A Book Worthy of Your Time & Attention

Mandela's Way: Fifteen Lessons on Life, Love, and Courage, by Richard Stengel (Stengel, now editor of Time magazine, was a confidant of Mandela's.)

From "Look the Part":

"[Mandela has beautiful posture. You will never see him hunched over with his head anything but upright and looking ahead. On Robben Island, he was always aware of how he walked and carried himself. He knew he needed to be seen as standing up to the authorities, literally and figuratively ... He knew that people took their cues from him, and if he were confident and unbowed, they would be too."

"[Mandela] understood the power of image. ... 'Appearances constitute reality,' he once told me."

"In the election in 1994, his smile was the campaign. That smiling iconic campaign poster—on billboards, on highways, on street lamps, at tea shops and fruit stalls. It told black voters that he would be their champion and white voters that he would be their protector. It was the smile of the proverb 'tout comprendre, c'est tout pardoner'—to understand is to forgive all. It was political Prozac for a nervous electorate."

"Ultimately the smile was symbolic of how Mandela molded himself. At every stage of his life he decided who he wanted to be and created the appearance--and then the reality--of that person. He became who he wanted to be."

From "Have a Core Principal—Everything Else Is Tactics"

"Nelson Mandela is a man of principle—exactly one: Equal rights for all, regardless of race, class, or gender. Pretty much everything else is a tactic. I know this seems like an exaggeration—but to a degree very few people suspect, Mandela is a thoroughgoing pragmatist who was willing to compromise, change, adapt, and refine his strategy as long as it got him to the promised land."

From "See the Good in Others"* [*One of the best essays I have ever read.]

"Some call it a blind spot, others naïveté, but Mandela sees almost everyone as virtuous until proven otherwise. He starts with an assumption you are dealing with him in good faith. He believes that, just as pretending to be brave can lead to acts of real bravery, seeing the good in other people improves the chances that they will reveal their better selves."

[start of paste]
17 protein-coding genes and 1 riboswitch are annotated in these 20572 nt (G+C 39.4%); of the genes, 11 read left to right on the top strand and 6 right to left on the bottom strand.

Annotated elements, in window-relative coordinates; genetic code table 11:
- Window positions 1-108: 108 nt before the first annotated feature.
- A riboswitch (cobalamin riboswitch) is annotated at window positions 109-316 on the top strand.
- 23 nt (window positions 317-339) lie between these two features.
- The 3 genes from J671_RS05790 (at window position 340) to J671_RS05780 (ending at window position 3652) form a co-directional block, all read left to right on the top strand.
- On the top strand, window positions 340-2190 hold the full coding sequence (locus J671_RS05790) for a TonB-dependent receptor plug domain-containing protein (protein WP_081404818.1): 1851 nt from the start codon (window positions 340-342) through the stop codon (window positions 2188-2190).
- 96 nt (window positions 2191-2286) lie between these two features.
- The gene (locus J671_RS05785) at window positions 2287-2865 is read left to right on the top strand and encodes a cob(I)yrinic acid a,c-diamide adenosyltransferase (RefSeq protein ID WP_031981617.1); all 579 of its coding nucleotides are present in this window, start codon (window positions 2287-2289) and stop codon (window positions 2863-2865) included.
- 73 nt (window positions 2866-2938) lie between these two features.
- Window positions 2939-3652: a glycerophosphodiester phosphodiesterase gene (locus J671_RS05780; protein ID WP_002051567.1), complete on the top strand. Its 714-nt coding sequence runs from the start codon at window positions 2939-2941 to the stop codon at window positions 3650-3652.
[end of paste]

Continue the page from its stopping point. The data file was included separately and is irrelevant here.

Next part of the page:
"Mandela ... consciously chose to err on the side of generosity. By behaving honorably, even to people who may not deserve it, he believes you can influence them to behave more honorably than they otherwise would. This sometimes proved to be a useful tactic, particularly after he was released from prison, when his open, trusting attitude made him appear to be a man who could rise above bitterness. When he urged South Africans to 'forget the past,' most of them believed that he had. This had a double effect: It made whites trust Mandela more and it made them feel more generous toward the people they had so recently oppressed."

"Mandela sees the good in others both because it is in his nature and in his interest. At times that has meant being blindsided, but he has always been willing to take that risk. And it is a risk. ... Mandela goes out on a limb and makes himself vulnerable by trusting others. ... We rarely equate risk with trying to see what is decent, honest, and good in the people in our daily lives. ... 'People will feel I see too much good in people, and I've tried to adjust because whether it is so or not, it is something I think is profitable. It's a good thing to assume, to act on the basis that others are men of integrity and honor, because you need to attract integrity and honor. I believe in that.'"